In this chapter, I distinguish among three types of cognitive activity: the cognitive processes of children; the cognitive processes of individual scientists; and the collective, public enterprise that constitutes the history of science. I propose that when we focus on individual scientists rather than the organized discipline within which they work, there are some neglected similarities between the way that they think and the way that young children think. On the other hand, I argue against the proposal that there are important and interesting analogies between the cognitive processes of children and the collective history of science. In particular, I argue against the claim that individual children show patterns of cognitive development in early childhood that resemble the shifts in theoretical stance that are found in scientific disciplines viewed across several decades or centuries.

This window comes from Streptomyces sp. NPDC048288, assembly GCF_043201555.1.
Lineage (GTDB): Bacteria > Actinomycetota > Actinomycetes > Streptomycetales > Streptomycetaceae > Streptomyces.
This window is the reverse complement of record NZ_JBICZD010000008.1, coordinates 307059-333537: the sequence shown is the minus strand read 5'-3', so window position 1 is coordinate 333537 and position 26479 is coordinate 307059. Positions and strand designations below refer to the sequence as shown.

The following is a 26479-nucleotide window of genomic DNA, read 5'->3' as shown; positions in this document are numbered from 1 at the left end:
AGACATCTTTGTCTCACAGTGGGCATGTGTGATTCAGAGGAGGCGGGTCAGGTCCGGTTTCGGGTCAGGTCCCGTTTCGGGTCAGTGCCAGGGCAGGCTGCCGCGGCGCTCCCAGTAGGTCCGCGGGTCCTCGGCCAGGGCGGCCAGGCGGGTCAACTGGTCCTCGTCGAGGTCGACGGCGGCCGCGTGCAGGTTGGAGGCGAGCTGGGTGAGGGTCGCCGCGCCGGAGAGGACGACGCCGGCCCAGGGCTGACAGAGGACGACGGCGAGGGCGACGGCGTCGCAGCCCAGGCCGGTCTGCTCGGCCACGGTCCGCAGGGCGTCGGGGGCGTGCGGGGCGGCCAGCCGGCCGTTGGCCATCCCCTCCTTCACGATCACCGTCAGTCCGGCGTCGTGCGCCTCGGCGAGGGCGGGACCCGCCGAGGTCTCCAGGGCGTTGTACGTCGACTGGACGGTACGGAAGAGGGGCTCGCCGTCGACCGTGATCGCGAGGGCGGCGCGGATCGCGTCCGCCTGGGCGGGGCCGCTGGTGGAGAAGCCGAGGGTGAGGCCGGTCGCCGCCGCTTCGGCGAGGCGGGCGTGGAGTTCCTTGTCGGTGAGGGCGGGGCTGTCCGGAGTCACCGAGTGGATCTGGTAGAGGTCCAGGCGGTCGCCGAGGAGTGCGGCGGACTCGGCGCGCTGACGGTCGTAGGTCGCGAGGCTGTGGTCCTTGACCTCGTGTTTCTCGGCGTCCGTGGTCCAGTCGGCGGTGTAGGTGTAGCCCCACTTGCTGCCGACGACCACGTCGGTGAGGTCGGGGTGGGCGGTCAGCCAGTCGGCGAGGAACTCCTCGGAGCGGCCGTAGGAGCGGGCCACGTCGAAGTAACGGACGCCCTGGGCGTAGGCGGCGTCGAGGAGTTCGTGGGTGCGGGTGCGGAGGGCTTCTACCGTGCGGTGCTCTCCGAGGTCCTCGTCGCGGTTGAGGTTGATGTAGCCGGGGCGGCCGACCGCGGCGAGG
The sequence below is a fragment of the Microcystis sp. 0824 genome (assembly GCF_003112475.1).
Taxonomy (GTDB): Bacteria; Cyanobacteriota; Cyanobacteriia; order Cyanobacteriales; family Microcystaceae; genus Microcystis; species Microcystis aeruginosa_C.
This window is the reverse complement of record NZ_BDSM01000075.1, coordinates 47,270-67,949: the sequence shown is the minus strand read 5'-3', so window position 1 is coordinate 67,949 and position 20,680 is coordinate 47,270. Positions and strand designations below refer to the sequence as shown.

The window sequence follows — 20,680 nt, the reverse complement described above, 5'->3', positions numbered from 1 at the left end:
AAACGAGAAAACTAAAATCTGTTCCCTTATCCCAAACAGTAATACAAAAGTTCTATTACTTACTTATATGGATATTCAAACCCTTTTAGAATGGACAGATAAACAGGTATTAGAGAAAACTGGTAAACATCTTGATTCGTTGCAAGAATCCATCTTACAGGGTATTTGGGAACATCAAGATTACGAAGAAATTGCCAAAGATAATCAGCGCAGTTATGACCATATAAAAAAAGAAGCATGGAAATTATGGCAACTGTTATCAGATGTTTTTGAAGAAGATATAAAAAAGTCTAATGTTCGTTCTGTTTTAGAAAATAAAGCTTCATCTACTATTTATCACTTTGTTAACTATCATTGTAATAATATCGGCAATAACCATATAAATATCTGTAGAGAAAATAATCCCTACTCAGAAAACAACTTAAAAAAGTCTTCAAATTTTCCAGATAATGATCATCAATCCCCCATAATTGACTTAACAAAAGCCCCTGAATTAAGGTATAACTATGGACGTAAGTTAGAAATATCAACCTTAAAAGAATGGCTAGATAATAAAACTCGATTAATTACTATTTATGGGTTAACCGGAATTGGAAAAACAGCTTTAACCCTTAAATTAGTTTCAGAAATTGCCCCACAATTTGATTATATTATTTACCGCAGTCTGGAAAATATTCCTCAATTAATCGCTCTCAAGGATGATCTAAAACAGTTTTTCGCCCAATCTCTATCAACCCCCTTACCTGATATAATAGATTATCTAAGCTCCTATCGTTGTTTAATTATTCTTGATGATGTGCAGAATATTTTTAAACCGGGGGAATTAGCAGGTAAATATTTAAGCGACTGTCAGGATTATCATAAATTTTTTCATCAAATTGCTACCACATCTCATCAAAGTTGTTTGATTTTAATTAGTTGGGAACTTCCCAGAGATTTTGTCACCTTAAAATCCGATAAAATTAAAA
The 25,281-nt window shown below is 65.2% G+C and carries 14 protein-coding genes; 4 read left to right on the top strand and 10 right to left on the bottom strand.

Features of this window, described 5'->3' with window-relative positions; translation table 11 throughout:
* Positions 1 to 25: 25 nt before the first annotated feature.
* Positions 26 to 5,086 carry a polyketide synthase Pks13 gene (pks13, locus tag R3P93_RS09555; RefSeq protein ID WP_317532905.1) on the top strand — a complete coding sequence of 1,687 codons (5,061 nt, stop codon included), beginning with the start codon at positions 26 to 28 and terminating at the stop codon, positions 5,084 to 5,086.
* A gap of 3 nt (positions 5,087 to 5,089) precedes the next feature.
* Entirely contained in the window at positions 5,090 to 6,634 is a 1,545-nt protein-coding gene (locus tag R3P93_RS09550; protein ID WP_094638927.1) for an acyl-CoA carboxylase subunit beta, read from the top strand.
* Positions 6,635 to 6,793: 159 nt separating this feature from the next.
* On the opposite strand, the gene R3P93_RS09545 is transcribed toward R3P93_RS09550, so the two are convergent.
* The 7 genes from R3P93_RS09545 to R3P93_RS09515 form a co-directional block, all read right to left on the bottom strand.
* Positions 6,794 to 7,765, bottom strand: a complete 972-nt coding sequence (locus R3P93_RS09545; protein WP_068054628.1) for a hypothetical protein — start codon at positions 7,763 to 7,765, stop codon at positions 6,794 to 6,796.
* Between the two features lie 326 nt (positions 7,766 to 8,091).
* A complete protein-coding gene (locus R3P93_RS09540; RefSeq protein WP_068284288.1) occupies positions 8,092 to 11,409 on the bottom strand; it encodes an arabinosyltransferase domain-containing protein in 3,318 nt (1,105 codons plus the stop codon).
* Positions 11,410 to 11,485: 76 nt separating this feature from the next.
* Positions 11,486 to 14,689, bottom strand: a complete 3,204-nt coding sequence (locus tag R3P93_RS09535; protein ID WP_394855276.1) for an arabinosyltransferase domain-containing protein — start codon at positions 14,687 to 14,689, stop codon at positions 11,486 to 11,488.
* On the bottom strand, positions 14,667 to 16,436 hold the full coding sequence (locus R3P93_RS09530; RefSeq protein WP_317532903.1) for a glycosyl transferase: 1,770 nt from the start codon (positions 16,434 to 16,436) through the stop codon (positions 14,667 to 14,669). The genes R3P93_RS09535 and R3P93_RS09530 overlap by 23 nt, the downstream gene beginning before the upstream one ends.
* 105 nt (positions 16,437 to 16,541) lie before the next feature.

On general grounds, this analogy is implausible. First, science as a progressive enterprise is a highly specialized activity involving few individuals even in this century and virtually none throughout most of human history. By contrast, many facets of cognitive development in children are universal, and probably have been throughout most of our history. Second, theory change in science is a collective activity that depends on competitive, interindividual and intergroup communication. Yet, cognitive development in individual children is not in any obvious sense a collective or competitive enterprise.
The standard basis for the alleged analogy is that science exhibits four important cognitive traits: theoretical economy, corrigibility, domain specificity, and an absence of magical thinking. First, a large set of observations is explained – economically – in terms of a small set of theoretical postulates or principles.